Report Thinks Customers Should Look After Themselves More. Do you?

customer service, twitter, social media, retailers, transversal, Sharon King-Livesey, customer engagement,

A new piece of research from Transversal has showed that one in five customer questions asked on Twitter are ‘unnecessary’.

The self-service knowledgebase vendor Transversal deems a question ‘unnecessary’ when the answer was easily found in a websites Frequently Asked Questions section.

Unsurprising really when they’re probably, frequently asked questions.

The study looked at 1,616 questions posted at a sample of 50 top brands’ Twitter accounts over the course of the week. In which 18.4 per cent were deemed ‘unnecessary’.

Some of the answerable questions levied at brands were:

  • @adidasUK what time does your Oxford St store close on Sunday?
  • @AmazonUK I’ve pre-ordered a day one edition of the #xboxone, is it possible to change delivery address for it without effecting my order?
  • @eBay_UK I’ve experienced the worst customer service. How can I get in touch with complaints department?
  • @HSBC_UK_Help I have lost my card and secure key, what do I need to do?

Obviously, Transversal take this as a sign that customers need to be more self-aware and do some of the legwork themselves.

“As the importance of customer service continues to grow, today’s consumers are in the fortunate position of having more ways to get in touch with brands than ever before,” said Sharon King-Livesey, Head of Global Marketing at Transversal.

“As brands invest more and more in their multichannel strategies, consumers should recognize that sometimes it is quicker to do the work themselves and self-serve. Take Twitter, a great tool for interacting with your favourite brands but it might not always be as instant a communication method as you think.”

However, I completely disagree with this sentiment. Especially as it overlooks the key point about customer service.

Now there’s more ways to reach out to brands and engage with them, it’s a brand’s job to respond and come to the customer – especially now there’s more distractions out there to take customer concern away.

The point of having a Twitter channel is to deal with lines of questioning, it’s not just for marketing or forming a relationship at all.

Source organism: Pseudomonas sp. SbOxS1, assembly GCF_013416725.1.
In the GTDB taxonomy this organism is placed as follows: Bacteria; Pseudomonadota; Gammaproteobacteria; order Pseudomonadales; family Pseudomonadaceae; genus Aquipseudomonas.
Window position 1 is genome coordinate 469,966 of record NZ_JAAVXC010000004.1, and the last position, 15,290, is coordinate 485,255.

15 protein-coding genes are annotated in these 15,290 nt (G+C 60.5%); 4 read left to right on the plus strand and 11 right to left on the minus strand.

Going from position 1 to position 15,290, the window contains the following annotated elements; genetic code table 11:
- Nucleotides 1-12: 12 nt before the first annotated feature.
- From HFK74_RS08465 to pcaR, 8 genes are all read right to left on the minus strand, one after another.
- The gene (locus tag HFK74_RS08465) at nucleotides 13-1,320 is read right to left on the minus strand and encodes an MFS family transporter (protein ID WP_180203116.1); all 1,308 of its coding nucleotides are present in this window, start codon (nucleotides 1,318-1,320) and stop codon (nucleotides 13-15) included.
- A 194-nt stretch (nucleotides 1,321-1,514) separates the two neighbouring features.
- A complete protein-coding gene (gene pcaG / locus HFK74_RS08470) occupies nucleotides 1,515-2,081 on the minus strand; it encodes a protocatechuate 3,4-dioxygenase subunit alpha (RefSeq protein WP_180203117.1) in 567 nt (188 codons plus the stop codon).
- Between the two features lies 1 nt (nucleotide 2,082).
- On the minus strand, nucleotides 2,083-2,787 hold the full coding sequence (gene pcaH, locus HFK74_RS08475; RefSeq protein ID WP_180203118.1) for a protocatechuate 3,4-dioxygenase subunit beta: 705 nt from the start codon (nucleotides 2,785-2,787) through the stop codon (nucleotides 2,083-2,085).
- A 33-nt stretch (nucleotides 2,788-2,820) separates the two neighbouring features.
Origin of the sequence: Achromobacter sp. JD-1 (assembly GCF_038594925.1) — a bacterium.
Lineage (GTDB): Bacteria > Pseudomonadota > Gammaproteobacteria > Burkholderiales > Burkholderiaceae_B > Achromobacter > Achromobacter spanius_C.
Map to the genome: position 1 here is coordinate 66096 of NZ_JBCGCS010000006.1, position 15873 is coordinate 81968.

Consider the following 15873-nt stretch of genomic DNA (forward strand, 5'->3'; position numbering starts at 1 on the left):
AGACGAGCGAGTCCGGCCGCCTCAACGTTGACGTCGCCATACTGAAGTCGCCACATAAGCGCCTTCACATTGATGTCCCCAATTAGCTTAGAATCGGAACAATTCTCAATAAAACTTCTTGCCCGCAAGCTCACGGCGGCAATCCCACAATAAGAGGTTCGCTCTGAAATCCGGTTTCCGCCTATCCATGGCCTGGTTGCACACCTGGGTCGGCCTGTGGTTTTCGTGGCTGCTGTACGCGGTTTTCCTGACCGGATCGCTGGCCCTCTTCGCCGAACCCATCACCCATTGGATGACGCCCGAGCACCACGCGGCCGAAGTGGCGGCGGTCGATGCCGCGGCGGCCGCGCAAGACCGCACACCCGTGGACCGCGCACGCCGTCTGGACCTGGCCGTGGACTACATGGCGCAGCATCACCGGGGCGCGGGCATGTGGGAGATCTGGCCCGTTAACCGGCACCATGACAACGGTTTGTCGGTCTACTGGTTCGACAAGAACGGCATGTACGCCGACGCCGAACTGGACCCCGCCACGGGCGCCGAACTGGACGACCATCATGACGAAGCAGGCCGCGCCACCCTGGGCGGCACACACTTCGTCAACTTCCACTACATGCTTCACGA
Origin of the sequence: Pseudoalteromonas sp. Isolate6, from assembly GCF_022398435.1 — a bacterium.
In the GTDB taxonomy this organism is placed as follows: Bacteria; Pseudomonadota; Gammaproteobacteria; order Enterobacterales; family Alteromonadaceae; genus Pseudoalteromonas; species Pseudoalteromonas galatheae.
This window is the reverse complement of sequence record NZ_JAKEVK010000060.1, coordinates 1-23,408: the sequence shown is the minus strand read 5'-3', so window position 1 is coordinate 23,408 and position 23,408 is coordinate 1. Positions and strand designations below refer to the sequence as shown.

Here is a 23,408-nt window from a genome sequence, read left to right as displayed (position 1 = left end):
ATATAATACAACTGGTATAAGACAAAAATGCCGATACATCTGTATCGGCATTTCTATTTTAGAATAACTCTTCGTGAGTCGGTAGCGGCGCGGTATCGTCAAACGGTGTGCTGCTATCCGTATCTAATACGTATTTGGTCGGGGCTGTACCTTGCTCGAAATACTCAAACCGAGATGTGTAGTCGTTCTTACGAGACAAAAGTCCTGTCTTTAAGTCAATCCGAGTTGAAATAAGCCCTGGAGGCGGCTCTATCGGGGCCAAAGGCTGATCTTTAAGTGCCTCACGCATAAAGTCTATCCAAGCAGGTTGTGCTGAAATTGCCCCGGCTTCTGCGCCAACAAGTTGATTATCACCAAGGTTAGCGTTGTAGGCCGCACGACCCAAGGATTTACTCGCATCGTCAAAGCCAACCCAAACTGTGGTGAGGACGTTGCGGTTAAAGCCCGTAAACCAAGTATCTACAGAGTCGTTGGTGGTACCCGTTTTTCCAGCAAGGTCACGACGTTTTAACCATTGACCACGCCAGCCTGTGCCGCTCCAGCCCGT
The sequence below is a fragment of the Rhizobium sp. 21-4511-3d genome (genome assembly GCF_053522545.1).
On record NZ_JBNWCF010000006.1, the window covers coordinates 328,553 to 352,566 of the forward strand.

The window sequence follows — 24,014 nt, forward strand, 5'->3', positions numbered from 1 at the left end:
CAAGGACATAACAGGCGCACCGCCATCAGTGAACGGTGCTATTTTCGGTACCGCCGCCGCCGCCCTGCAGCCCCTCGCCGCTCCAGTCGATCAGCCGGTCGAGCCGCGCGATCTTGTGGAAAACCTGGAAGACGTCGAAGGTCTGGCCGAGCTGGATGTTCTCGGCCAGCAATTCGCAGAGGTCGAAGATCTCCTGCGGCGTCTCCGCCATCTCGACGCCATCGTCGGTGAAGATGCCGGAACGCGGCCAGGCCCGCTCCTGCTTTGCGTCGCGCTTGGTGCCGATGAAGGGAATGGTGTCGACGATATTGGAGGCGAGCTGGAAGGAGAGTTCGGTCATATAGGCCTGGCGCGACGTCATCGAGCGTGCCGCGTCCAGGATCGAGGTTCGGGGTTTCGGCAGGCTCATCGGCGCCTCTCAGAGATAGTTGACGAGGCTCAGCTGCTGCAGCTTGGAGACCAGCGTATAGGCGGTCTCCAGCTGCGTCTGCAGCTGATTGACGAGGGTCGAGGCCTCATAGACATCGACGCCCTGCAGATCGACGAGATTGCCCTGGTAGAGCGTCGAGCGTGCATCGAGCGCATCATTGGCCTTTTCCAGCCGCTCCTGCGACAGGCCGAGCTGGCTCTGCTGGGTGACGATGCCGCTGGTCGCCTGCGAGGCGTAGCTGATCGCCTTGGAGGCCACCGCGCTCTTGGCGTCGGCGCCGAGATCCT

It doesn’t matter that the information is already on the FAQ page of your site, a lot of the time customers won’t be looking there for an answer. Instead they’ll find out by going via the channel they feel most comfortable using. In this case it’s Twitter, but it could just as easily be Facebook or via email or a phone call.

Transversal say that these questions are both a waste of customer and a brands time. However, is it ever a waste of a brand or company time when they’re forming bonds with a customer and helping them out?

And I’ll be damned if those asking on Twitter aren’t also spending their time doing something else while awaiting a reply. Very few of those involved would be sitting there patiently expecting a response within seconds.

Also, the study has no way of knowing how many of those who sent messages on Twitter then went on to find the answer themselves on the store’s website. After all, Twitter could be a first port-of-call, where questions are asked in a spur-of-the-moment thought. Too flippant for a customer to feel the need to go back and delete or explain you’ve solve the issue themselves

If a customer wants to use social media for their ways to find out about a brand – and an increasing amount will do – then that’s the channel you should be focusing your assistive energies on. No matter how trivial, tiresome and trite their queries may be.

But maybe that’s just me.

What are your thoughts on the matter?

 

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About the Author

About the Author: A man of many words who's interested in the busy world of payment technologies and customer loyalty. You'll find me writing on Total Payments and Total Customer. .

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  1. Thomas Knoll says:

    I actually think businesses should have an ongoing task on their roadmap to make their FAQ, Knowledge Base, Self-support sections obsolete.

    If a customer (a person) has a question, we–first of all–have an opportunity to interact with that person by answering their question, and then we have the opportunity to find a way to improve our product or processes.

    The opportunity at a conversation is an opportunity to make a personal connection with our customers.

    And, the opportunity to understand how to make our product or service more helpful/useful/intuitive is priceless.

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